There are many challenges that employers face in the current climate, some of which are universal in their nature and often underestimated by entrepreneurs and senior managers alike.
Take alcoholism in the workplace, for example, with 40% of employers revealing that alcohol is a significant cause of low productivity in the UK.
It’s also thought that between 3% and 5% of all work absence is caused by alcohol consumption, while 35% of respondents have reported seeing colleagues under the influence of drugs and alcohol whilst at work.
But how can employers address this issue in their own workplace? Here are some ideas to keep in mind:
1. Look for the Signs of Alcohol Problems in Employees
Prevention is better than cure when tackling alcohol problems in the workplace, as they’re far easier to overcome if they’re identified early.
This means that all line managers and supervisors must be coached to identify the initial signs of alcohol consumption in employees, so that they can raise issues in a timely manner and provide support swiftly and effectively.
But what are the key signs to keep in mind in this respect? Here are some of the most telling:
- Is an employee frequently late or absent?
- Do they struggle to focus on tasks (especially those that they’re accustomed to)?
- Has the quality of their work decreased?
- Are they missing deadlines on a regular basis?
- Have the showcased erratic behaviour or fallen asleep at work?
- Are they avoiding supervisors or senior colleagues?
Of course, these behaviours don’t directly indicate excessive alcohol consumption, so you’ll need to also keep your eyes peeled for more tangible physical signs such as bloodshot eyes, the strong smell of alcohol or evidence of shaking and tremors.
A combination of these signs may well be particularly worrying, but regardless of this, it’s important to approach employees in a cautious and sensitive manner that respects their privacy. After all, there may be a number of serious and personal factors that underpin an employee’s alcoholism, each of which needs to be treated with compassion and sensitivity.
Make no mistake; this combination of awareness and sensitivity will make it easier to tackle workplace alcoholism with speed and efficiency, without driving employees away or exacerbating their existing problems.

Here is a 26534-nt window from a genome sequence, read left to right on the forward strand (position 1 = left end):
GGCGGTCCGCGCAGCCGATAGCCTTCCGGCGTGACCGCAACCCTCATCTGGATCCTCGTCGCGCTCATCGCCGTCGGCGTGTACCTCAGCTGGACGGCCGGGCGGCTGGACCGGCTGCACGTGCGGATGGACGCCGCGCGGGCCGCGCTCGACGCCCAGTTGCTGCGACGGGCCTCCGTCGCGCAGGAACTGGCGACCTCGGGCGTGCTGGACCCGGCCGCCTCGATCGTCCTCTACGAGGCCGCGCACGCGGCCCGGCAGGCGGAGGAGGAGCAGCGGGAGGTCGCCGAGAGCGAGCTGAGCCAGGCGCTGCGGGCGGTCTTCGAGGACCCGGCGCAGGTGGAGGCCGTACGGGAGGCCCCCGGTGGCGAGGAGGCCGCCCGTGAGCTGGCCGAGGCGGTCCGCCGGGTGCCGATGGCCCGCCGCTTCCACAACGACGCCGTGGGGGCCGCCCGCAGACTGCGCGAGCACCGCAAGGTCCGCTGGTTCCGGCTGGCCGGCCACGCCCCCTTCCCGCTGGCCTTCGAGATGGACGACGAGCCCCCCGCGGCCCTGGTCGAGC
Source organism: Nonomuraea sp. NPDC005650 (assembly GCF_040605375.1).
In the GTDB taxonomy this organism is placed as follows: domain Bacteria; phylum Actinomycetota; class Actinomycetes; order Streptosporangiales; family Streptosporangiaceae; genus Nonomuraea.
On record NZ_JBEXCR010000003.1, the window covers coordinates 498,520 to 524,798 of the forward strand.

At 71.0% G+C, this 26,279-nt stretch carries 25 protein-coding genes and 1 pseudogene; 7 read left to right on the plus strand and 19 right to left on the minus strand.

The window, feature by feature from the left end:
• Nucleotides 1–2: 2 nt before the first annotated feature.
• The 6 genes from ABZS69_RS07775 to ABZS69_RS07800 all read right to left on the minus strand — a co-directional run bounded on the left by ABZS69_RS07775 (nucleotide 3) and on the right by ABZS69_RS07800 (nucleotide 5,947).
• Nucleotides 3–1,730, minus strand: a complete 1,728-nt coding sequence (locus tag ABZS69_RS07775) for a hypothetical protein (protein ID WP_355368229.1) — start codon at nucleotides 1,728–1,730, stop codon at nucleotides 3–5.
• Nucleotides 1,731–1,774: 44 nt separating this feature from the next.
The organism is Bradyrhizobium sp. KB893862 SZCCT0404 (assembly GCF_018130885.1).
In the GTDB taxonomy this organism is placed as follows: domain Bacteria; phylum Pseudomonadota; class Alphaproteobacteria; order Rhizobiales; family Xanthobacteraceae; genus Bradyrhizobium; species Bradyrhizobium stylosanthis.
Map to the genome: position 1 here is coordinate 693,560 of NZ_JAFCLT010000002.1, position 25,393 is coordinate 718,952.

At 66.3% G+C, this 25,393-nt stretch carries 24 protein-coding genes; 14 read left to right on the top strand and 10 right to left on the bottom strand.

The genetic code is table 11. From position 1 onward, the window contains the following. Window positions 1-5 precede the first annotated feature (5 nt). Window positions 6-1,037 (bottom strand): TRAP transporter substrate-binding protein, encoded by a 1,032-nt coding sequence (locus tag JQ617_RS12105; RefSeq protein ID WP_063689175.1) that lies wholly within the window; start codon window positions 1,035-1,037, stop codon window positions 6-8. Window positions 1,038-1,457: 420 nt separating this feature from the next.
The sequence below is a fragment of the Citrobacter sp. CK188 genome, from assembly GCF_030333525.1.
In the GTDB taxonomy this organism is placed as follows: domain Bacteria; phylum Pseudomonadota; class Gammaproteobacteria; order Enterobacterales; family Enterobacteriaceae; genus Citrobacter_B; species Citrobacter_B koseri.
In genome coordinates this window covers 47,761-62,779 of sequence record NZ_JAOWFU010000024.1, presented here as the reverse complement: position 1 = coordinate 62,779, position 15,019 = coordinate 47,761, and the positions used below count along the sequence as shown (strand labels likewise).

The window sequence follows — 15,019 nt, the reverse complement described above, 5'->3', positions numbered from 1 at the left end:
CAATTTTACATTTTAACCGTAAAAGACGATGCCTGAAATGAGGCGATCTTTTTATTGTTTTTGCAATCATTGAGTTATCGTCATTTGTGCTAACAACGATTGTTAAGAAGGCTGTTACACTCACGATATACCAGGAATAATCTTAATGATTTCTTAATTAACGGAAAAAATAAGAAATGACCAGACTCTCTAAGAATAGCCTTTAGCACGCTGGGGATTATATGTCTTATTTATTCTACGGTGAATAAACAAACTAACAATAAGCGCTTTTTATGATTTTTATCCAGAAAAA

2. Refer to Your Drugs and Alcohol Policy
If you do suspect that one of your employees may be experiencing problems with alcohol consumption, we’d also recommend that you refer to the company’s drugs and alcohol policy before calling a meeting directly.
While these policies tend to feature standard clauses that outlaw the consumption of alcohol at work, for example, they’ll also have bespoke elements that outline the support available to employees and your responsibilities in terms of maintaining confidentiality.
You should therefore refer to this as a guide when engaging the employee in question, both in terms of providing tangible and company-backed support and ensuring that you adhere to the precise terms of your firm’s policy when raising the issue of alcoholism.
Ultimately, this provides protection for all parties involved, while it also reflects the research that stakeholders have previously undertaken in determining the best ways of dealing with alcoholism in the workplace.
If your company is fledgeling in its nature and lacks a detailed drug and alcohol policy, we’d recommend seeking advice from a senior colleague before taking action.
This is particularly relevant if you’re a supervisor or line manager who regularly reports to a superior, as you’ll need to ensure that you act appropriately and take advice directly from those above you.
3. Agree Further Action that Factors in Mitigating Circumstances
If it is determined that an employee has an issue with their alcohol consumption, it’s imperative that you create a future plan of action that’s both reasonable and tailored to suit the precise circumstances in question.
In general terms, for example, it may be enough to continually monitor afflicted employees while providing them with a bespoke package of support or wellbeing program.
This may include direct actions that can help individuals to function safely and effectively at work, while you’ll also have to document the minutes of any meetings and ensure that all agreed plans are committed in written records.
Of course, you’ll need to revisit the process if the employee’s behaviour continues to be problematic, which is why close monitoring and communication between management staff is so imperative.
However, the situation becomes a little more complicated if an employee is found to be drinking on the job. In some cases, this may pose a direct threat to the individual’s health and the wellbeing of those around them, creating a serious matter that may be viewed as gross misconduct.
In this case, your first port of call should be to address the colleague in private (while offering them the opportunity to have a witness to attend the meeting on their behalf).
If you believe that alcohol consumption has made them unfit to work, you’ll also need to send them home and ensure that they leave the premises and ideally by taxi if possible. Then, be sure to retain evidence of the event and prepare to present this at a future disciplinary hearing, in order to create transparency going forward.
Just keep in mind that while consuming alcohol at work or turning up to the office drunk may be technically classed as gross misconduct, there’s a need to factor in mitigating circumstances as and when they present themselves.
For example, an employee with a proven alcohol dependency gives cause for you to treat this as mitigation, making it unlikely that the individual in question will face dismissal.
Instead, issuing a formal warning while continuing to provide support as an employer is a far more effective and compliant approach, and one that actually helps you to tackle the issue and protect the wellbeing of your staff.